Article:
By Jordyn Haime
Where does a good chef find inspiration? Nick Speros’ passion for cooking came from an unexpected place: necessity.
“My parents were always working and my mom would call us from the salon (where she worked) and say, ‘okay, so there’s a chicken in the refrigerator. You’re gonna take it out, do this, this, and this, put it in the oven at 350 for an hour-and-a-half—we’ll be home at that point and we’ll eat,’” Speros remembers.
Speros, 48, is still firing up delicious concoctions in the kitchen as head chef and co-owner of the newly opened Lowell Burger Company at 143 Merrimack St. in downtown Lowell. LBC specializes in locally sourced gourmet burgers, hand-crafted cocktails and beer.
LBC fosters a vibrant, unique menu sure to inspire even the burger connoisseur. If you’re looking for a classic bite with a bit of a twist, go for the LBC Burger ($10): a beef burger with cheddar cheese, shredded lettuce, and tomatoes with chef Speros’ own homemade LBC sauce. If you feel like trying a burger that’s a bit outside the box, you might go for the JamOnIt ($14): a beef burger with blue cheese, arugula, tomato, stout syrup, and apple/bacon jam. There’s even a vegan option: the Millennial ($12). It’s a mushroom and quinoa burger topped with red pepper/almond spread, nutritional yeast, and arugula.
Local farmers are an integral part to LBC, where the beef comes from a cohort called Northeast Family Farms. Produce is supplied by Mill City Grows and other area partners.
“We’re reconnecting each other with the food because the food doesn’t start at the restaurant,” Speros says. “It starts with the farmers, with the land. I want to bring that to people because I think that’s a beautiful gift to have.”
The road to opening his own restaurant in downtown Lowell was a long one. Even though he was cooking family dinners at age 11, Speros didn’t have aspirations of working in a kitchen.
When his parents weren’t working, Speros’ father was a talented “pantry chef.”
“He could open the refrigerator, look into the pantry, see what we had and make an amazing meal,” Speros recalls. “It was just this sweetness in that ability to nurture us with very little. I kind of think that really made me who I am today—watching people do so much with so little to make us satisfied.”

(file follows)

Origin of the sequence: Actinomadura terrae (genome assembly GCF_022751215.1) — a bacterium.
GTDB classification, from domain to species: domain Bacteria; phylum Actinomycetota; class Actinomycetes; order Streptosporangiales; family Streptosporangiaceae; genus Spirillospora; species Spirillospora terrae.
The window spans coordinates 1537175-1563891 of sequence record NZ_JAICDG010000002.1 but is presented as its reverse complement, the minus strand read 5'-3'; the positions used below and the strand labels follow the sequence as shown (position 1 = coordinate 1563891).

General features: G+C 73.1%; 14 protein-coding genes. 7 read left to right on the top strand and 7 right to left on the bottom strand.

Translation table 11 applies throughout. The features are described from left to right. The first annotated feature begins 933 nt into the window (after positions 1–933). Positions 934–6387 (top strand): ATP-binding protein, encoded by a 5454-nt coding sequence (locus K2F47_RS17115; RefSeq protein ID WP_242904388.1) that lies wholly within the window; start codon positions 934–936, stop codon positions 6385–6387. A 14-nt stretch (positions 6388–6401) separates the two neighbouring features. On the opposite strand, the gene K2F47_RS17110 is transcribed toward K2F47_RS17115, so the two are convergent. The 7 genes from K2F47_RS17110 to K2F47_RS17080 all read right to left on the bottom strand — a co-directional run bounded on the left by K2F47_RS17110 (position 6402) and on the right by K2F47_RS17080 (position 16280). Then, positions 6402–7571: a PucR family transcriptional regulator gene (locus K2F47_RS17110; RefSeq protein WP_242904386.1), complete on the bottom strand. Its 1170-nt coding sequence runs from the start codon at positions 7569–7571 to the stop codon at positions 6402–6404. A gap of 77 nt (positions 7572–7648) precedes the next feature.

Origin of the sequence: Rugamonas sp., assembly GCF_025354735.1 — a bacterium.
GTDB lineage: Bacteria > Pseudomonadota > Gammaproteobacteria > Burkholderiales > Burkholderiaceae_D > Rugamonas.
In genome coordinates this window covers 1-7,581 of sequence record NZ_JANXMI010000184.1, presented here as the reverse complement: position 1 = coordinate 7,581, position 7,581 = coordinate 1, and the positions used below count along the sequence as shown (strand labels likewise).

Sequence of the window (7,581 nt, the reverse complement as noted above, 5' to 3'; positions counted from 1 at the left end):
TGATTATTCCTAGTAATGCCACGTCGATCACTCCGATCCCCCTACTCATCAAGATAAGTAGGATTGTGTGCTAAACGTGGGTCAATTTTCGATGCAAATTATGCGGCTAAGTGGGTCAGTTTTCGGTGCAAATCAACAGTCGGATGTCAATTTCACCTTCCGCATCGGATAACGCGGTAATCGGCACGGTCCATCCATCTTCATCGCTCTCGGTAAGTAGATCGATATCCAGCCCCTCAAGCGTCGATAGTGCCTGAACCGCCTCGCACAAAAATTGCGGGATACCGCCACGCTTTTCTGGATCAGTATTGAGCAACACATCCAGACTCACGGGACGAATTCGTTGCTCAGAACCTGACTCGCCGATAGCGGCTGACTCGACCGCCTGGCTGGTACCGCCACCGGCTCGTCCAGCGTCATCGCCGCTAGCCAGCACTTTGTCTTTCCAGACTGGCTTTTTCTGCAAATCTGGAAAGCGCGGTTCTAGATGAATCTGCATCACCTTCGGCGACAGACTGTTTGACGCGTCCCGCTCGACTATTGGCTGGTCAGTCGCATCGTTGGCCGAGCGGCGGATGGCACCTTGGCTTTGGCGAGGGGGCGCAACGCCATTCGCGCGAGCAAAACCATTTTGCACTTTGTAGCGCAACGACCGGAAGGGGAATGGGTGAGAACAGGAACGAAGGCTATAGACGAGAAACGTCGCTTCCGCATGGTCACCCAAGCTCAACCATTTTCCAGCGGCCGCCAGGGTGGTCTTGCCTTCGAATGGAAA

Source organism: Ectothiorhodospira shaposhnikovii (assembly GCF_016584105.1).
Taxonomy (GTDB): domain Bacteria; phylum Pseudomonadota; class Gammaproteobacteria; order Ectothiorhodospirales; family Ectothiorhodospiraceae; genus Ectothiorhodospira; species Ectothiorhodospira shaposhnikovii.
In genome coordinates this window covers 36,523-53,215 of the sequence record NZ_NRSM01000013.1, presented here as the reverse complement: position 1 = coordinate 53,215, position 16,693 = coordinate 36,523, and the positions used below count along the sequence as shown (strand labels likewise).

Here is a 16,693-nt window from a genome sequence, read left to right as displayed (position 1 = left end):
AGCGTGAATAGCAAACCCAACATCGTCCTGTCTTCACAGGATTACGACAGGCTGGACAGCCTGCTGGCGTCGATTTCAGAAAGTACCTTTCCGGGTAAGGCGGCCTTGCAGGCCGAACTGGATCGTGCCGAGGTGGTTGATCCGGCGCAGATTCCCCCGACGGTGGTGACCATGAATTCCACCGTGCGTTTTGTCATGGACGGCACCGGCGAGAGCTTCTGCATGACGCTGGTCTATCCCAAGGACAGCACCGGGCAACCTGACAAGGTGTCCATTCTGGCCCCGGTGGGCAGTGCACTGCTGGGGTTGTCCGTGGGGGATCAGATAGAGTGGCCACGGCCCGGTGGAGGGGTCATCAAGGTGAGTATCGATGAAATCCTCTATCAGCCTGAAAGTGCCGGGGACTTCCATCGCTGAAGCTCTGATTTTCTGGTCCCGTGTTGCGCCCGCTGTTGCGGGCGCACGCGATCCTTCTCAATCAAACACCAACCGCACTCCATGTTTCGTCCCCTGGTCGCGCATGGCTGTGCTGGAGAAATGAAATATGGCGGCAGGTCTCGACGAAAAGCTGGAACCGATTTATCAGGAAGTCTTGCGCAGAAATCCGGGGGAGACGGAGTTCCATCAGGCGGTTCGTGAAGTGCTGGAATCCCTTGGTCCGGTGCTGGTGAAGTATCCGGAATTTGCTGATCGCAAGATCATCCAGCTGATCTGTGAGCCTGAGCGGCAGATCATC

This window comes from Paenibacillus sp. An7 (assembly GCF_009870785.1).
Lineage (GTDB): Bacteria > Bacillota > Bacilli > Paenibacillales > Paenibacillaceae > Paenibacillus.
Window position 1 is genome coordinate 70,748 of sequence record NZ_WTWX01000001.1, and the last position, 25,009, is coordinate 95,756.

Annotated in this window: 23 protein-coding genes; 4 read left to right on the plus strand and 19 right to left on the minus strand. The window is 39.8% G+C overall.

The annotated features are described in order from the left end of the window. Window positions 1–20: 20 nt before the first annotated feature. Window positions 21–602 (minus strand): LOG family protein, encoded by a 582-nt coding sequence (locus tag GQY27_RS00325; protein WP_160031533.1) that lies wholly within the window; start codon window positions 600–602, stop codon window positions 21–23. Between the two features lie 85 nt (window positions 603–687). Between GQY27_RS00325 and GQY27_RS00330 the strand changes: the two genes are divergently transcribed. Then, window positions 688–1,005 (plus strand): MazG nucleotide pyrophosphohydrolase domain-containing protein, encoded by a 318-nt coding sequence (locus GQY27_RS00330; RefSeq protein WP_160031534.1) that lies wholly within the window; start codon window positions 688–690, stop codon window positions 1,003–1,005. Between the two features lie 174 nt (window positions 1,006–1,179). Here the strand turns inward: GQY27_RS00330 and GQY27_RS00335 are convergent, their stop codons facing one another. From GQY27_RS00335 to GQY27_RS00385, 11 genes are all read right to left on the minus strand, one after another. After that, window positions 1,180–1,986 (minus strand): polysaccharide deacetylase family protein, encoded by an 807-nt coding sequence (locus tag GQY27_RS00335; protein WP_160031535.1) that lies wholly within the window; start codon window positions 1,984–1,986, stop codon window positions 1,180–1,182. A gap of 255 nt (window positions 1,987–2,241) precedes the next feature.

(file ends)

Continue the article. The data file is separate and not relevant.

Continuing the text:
Speros also drew inspiration from his grandmother, who was constantly in the kitchen crafting old-school Greek dishes like mouth-watering dolmades (stuffed grape leaves) and spanakopitas (spinach and cheese pies).
“She cooked and cooked and cooked all the time and if you went to her house and you refused the food that she gave you, you’re getting kicked out of the house,” he says.
Speros’ Greek influence even snuck its way into LBC’s menu. The Greek Boy Burger ($16) is a lamb burger with tzatziki sauce, cucumbers, tomatoes, feta, olives, and shredded lettuce; there are even Greek Fries ($5) made with feta, lemon zest, and oregano served with tzatziki.
Speros initially went to Northeastern University in Boston to study public relations and journalism.
“That was just when Al Gore invented the internet,” he jokes.
But when his drive toward journalism began to falter, Speros took a job waiting tables at one of the better restaurants in Boston at the time, where he discovered a profound curiosity for life in the kitchen.
“I kept asking questions of the chef and all the people in the kitchen, and they would always answer, and then I would ask another question, and another question, and then finally the chef looked at me and said ‘you know what, Nick? I’m tired of answering all your f**king questions. Shut the f**k up and go to culinary school. Get the f**k out of my kitchen.’ That was pretty much his response.”
Speros enrolled in culinary school at Newbury College in Brookline.
“There was this really beautiful feeling of this is what I’m meant to be doing,” he says. “There was nothing else in the world that made me feel such joy and such pressure, such struggle, and such everything.”
Describing the restaurant world as a place of “joyful chaos,” Speros ended up taking a seven-year break from the frantic pace of the kitchen to undertake a different kind of mission at Project Bread: Walk For Hunger. There, he helped to redevelop school lunch menus with more nutritious choices while simultaneously working with children in the classroom to create a “cultural shift” toward healthy eating.
Speros’ work with Project Bread eventually led him to Lowell, where he met Tobias Marx, Lowell’s event coordinator and now, the other half of Lowell Burger Company. Bonding over their mutual love of food, Marx and Speros decided to start restaurant consulting part-time to make some extra money. They re-vamped the menu at a struggling Lowell restaurant with basic pub-style items like burgers and wings.
“The whole Burger Company stemmed from the idea that, okay, these people are willing to come here and eat burgers that were good—but they weren’t the best that we could find,” Speros explains. “Right now I’m getting the best that we can find (at LBC) because we’re using all pasture-raised beef from family-owned farms.”
Speros’ hope is that customers will find the farm-to table aspect of the restaurant an exciting way to connect community members.
“If anything, the restaurant will hopefully give a little slice of the perfection of nature—to what we’re eating and what we’re consuming—and how we’re being nurtured,” he says.
Lowell Burger Company is located at 143 Merrimack Street. Their current soft opening hours are Tuesday-Thursday 12pm-2:30pm and 5pm-9pm, and Friday and Saturday 12pm-2:30pm and 5-10pm. Stay tuned to HOWL for more news regarding LBC’s official grand opening and updated hours.